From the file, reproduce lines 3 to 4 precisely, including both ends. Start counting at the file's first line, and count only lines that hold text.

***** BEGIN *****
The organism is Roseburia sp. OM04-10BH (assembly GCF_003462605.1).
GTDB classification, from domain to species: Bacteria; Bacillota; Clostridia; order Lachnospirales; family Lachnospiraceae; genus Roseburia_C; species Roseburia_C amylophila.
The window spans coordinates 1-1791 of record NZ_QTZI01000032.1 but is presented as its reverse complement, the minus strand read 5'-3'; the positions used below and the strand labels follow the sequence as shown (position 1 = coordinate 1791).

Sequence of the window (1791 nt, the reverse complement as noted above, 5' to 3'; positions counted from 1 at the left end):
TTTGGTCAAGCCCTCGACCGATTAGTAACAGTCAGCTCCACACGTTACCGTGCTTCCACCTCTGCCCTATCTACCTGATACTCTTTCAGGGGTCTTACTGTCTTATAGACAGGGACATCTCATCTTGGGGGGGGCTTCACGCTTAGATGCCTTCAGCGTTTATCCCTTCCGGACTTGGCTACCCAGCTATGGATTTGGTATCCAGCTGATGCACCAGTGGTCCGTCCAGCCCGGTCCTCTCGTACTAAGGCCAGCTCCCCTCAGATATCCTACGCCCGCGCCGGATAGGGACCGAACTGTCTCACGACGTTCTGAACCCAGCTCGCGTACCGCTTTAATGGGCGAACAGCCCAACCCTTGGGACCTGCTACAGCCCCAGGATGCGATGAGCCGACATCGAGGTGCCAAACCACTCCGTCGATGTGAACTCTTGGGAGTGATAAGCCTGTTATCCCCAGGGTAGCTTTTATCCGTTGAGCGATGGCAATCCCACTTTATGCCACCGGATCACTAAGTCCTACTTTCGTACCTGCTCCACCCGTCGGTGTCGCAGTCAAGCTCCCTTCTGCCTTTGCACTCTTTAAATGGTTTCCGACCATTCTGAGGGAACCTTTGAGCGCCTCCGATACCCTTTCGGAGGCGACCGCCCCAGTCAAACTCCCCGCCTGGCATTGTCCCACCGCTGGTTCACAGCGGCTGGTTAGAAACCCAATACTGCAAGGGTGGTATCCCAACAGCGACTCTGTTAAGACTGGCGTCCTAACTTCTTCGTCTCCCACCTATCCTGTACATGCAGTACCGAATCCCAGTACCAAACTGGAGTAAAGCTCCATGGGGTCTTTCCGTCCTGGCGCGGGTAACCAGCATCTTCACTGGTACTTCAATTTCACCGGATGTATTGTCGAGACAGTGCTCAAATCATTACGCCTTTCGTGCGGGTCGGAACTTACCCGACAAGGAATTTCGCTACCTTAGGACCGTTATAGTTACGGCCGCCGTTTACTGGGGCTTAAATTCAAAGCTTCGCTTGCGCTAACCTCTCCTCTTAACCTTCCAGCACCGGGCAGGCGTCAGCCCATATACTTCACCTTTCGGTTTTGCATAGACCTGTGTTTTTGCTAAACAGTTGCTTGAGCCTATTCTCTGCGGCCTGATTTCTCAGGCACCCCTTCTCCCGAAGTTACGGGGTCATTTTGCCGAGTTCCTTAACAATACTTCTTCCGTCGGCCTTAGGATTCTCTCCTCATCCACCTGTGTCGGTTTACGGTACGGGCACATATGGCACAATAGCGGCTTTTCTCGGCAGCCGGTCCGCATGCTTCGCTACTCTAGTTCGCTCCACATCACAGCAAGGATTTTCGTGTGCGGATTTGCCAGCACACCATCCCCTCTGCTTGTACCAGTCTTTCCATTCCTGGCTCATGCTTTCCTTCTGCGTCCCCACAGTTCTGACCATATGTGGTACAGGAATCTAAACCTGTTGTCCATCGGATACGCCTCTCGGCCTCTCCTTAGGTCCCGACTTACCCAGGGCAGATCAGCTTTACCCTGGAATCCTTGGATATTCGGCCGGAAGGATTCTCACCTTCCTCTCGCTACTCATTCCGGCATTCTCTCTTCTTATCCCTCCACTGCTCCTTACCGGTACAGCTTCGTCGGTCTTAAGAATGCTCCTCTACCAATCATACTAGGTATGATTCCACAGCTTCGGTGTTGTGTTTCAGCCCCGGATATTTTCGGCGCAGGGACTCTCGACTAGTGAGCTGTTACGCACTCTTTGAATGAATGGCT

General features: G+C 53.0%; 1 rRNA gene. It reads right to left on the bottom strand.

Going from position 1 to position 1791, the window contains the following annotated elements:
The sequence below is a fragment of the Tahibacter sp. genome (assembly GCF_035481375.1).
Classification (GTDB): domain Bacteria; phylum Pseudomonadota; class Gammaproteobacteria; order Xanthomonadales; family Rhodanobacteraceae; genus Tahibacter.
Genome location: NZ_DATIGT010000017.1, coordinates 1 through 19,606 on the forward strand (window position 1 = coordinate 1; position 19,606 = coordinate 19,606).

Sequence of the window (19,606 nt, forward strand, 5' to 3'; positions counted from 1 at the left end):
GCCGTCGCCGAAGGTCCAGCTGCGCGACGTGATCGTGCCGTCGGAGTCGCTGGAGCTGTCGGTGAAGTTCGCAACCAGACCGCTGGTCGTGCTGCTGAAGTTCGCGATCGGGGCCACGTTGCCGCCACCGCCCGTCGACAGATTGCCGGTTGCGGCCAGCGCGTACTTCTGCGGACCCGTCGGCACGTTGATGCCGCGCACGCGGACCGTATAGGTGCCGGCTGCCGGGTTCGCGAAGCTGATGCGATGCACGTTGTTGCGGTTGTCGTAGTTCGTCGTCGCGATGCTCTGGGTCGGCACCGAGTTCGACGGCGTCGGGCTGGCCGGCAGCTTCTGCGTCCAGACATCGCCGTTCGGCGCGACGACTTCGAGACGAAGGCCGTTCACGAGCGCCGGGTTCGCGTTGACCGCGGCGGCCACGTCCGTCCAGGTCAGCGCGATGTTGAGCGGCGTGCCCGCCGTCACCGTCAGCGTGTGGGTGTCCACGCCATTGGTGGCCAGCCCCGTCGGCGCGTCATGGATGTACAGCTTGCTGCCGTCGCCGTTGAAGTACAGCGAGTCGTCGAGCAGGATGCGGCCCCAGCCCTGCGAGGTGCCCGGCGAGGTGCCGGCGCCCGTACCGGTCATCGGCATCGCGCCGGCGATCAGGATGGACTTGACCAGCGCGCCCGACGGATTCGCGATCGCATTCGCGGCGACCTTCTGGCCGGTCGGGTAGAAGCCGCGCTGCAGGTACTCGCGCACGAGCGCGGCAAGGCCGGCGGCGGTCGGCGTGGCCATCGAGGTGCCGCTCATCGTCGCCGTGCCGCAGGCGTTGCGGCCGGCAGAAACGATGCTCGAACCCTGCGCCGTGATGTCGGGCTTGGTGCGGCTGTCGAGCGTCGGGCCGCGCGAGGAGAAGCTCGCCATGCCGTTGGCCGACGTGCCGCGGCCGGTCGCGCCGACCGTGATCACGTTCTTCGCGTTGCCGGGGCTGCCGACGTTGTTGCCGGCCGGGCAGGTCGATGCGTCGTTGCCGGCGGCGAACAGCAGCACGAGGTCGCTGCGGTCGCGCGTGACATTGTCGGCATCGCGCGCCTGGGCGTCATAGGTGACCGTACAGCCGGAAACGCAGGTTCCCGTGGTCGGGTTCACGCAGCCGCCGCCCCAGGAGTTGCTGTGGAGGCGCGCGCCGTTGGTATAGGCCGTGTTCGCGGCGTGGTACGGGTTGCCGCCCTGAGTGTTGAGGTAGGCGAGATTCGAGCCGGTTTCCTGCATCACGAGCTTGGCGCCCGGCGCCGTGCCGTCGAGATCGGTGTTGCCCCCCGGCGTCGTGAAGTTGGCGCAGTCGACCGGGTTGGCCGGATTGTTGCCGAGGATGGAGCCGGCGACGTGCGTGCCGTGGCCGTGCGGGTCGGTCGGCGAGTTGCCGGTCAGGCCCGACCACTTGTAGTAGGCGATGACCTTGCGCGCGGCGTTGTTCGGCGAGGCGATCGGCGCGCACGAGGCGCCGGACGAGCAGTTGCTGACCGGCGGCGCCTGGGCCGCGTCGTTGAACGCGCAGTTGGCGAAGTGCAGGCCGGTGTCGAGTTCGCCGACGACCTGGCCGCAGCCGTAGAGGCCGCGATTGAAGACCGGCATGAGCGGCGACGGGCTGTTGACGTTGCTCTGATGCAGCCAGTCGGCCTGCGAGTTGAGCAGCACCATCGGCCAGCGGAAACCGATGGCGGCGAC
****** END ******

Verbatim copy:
The window spans coordinates 1-1791 of record NZ_QTZI01000032.1 but is presented as its reverse complement, the minus strand read 5'-3'; the positions used below and the strand labels follow the sequence as shown (position 1 = coordinate 1791).

Sequence of the window (1791 nt, the reverse complement as noted above, 5' to 3'; positions counted from 1 at the left end):